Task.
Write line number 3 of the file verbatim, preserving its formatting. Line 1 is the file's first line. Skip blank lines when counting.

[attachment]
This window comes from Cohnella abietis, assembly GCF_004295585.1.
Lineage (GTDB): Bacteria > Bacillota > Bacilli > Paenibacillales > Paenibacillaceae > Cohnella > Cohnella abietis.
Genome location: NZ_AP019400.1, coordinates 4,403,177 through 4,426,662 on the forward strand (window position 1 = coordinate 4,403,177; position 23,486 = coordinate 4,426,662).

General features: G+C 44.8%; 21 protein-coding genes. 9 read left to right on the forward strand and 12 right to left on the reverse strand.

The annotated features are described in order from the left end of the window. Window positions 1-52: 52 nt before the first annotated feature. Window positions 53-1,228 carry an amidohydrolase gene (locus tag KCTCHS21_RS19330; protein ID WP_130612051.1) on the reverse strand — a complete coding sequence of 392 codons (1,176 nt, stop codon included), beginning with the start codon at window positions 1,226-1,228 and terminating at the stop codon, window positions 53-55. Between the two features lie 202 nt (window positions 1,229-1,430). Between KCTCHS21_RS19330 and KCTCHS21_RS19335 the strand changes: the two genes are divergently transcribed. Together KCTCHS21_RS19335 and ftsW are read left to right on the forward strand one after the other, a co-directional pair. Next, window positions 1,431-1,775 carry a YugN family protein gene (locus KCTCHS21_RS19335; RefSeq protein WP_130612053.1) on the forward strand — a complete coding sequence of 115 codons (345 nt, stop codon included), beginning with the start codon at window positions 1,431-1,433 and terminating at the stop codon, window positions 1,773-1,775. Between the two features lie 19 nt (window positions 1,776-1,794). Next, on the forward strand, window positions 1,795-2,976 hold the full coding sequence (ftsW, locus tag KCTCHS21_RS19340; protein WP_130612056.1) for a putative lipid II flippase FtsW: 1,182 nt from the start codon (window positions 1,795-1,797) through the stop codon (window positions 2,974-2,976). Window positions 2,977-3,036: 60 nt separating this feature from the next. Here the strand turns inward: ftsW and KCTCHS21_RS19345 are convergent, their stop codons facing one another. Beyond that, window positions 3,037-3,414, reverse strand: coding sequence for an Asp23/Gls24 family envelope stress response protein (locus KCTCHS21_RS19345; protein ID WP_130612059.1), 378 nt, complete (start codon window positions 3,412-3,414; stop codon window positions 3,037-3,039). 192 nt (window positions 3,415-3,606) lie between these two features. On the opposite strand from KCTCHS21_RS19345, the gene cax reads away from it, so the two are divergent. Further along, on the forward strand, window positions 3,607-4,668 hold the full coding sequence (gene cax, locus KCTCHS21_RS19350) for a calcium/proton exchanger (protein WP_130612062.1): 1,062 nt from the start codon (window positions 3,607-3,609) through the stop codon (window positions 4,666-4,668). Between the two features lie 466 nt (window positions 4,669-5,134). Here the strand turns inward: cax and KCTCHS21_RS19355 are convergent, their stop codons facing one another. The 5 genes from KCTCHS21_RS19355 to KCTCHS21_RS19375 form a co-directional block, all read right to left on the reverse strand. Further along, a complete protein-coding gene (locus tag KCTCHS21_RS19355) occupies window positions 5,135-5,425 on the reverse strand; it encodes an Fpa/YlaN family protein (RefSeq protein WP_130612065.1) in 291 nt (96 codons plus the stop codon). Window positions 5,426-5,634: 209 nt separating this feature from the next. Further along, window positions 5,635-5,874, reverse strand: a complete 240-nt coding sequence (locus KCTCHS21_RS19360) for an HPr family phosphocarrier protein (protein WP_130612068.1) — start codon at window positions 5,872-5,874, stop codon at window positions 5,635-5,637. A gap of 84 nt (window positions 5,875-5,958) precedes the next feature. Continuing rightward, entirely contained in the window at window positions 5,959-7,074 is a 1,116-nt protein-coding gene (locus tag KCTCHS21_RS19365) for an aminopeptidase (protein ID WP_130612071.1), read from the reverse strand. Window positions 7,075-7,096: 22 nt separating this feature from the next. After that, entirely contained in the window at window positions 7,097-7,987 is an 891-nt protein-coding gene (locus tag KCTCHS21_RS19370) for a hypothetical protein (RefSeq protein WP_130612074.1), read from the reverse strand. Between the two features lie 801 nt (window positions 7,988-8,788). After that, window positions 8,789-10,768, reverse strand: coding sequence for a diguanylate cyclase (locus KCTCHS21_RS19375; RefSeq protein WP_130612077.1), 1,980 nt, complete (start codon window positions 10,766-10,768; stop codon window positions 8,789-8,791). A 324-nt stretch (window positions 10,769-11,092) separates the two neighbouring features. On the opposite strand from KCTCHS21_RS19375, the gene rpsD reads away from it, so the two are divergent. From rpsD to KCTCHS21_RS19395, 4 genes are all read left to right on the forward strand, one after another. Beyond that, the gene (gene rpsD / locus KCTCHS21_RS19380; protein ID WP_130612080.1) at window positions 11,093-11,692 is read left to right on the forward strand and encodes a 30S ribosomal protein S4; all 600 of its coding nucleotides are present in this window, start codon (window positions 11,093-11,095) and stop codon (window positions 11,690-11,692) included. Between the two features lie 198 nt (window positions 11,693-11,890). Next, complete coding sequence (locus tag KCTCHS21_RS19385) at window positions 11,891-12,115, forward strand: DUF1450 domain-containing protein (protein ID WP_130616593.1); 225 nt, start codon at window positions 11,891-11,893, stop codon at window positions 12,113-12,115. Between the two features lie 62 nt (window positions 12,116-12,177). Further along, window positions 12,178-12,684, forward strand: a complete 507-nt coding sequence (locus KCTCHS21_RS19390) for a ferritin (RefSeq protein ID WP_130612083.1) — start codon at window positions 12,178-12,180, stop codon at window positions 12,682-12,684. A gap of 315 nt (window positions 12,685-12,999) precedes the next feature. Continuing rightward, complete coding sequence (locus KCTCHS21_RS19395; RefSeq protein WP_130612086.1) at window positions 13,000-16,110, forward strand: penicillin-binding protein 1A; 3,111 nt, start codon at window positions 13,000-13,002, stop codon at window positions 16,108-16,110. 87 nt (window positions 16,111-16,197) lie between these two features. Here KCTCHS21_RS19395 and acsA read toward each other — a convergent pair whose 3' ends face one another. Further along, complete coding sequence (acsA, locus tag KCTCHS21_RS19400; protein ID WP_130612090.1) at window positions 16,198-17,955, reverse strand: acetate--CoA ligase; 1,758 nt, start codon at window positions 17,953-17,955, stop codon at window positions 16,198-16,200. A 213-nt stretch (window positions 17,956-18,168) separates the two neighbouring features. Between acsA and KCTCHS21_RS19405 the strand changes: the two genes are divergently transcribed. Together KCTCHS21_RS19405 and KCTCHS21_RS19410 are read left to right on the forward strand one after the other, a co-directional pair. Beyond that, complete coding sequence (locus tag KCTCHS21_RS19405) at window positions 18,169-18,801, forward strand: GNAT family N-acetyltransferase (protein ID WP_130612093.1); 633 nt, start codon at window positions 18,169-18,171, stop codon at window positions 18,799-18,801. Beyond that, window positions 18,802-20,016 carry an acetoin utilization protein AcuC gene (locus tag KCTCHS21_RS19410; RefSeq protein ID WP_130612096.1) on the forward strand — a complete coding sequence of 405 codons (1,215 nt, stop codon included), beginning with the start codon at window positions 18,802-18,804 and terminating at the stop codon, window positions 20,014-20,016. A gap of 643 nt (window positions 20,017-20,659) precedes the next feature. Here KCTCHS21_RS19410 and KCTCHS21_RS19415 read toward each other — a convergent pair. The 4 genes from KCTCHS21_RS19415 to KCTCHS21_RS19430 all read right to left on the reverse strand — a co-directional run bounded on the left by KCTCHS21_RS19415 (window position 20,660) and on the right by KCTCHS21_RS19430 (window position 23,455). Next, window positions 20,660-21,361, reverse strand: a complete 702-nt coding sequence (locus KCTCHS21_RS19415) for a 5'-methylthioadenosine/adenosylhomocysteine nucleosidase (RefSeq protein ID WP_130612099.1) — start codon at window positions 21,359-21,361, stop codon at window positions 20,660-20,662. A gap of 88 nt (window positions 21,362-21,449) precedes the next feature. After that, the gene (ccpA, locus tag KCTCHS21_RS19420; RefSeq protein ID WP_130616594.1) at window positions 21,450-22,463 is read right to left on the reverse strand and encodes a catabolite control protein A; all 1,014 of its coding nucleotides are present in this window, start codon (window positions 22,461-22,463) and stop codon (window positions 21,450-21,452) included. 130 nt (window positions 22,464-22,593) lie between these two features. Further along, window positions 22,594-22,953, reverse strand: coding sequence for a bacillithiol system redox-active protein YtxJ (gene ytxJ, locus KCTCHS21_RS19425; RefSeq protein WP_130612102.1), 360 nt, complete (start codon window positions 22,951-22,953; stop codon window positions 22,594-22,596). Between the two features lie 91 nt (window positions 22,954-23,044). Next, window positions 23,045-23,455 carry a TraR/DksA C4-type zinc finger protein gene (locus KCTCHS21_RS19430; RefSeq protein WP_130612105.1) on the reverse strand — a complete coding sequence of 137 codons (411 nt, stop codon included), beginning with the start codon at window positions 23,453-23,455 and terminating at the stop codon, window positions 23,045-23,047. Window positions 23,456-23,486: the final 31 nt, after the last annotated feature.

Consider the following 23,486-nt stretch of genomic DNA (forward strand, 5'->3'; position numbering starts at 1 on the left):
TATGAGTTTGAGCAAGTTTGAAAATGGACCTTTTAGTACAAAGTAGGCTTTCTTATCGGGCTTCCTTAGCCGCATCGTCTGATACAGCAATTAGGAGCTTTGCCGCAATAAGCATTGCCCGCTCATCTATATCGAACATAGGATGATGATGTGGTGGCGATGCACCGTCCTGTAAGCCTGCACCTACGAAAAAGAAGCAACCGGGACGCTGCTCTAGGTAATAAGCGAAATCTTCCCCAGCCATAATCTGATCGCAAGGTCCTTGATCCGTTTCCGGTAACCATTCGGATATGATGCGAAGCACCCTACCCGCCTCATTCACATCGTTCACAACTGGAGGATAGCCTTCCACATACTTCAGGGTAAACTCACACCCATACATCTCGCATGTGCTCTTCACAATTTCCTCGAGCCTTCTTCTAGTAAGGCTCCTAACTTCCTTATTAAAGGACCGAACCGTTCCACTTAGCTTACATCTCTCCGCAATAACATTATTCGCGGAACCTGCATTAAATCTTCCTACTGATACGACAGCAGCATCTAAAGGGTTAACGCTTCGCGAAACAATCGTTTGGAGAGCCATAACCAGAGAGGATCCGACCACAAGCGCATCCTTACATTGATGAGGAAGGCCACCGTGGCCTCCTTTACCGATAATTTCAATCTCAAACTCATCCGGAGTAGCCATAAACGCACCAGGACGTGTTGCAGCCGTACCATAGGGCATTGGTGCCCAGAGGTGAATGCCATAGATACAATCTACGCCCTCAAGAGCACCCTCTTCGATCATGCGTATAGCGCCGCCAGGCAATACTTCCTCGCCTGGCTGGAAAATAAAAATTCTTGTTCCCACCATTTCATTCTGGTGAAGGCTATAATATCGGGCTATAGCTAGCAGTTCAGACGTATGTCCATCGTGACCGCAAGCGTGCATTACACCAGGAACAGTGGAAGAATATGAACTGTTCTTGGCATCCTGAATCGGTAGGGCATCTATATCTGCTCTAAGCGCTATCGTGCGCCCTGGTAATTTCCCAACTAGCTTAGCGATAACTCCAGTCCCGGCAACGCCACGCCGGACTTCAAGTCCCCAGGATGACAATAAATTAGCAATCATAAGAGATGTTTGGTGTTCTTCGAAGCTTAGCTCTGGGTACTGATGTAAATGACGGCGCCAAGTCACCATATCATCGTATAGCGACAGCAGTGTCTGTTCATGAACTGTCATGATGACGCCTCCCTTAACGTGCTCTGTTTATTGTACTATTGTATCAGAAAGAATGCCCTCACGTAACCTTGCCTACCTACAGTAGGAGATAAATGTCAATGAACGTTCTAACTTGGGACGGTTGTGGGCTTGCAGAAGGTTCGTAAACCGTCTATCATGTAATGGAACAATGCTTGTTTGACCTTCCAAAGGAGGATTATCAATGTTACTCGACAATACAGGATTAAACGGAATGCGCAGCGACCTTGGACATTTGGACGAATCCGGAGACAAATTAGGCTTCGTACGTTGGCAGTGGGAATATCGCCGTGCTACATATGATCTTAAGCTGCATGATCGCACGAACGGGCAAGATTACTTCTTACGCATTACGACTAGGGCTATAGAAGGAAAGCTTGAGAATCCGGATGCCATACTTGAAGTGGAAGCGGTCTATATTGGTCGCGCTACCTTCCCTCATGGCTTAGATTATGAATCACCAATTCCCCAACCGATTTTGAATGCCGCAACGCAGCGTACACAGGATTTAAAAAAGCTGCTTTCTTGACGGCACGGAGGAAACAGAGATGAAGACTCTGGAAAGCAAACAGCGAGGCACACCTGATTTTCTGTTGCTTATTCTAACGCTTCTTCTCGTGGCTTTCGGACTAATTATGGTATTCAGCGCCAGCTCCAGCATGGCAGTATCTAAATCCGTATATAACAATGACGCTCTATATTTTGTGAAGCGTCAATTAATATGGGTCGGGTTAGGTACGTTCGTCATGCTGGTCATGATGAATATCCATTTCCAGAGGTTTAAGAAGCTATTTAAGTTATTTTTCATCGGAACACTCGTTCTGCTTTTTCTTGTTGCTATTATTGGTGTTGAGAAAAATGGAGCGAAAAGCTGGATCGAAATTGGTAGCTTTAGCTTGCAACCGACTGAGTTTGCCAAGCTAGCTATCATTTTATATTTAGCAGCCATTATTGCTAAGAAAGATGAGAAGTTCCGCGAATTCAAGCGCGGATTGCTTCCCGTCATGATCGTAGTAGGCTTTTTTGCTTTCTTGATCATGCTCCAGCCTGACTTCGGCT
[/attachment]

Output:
Genome location: NZ_AP019400.1, coordinates 4,403,177 through 4,426,662 on the forward strand (window position 1 = coordinate 4,403,177; position 23,486 = coordinate 4,426,662).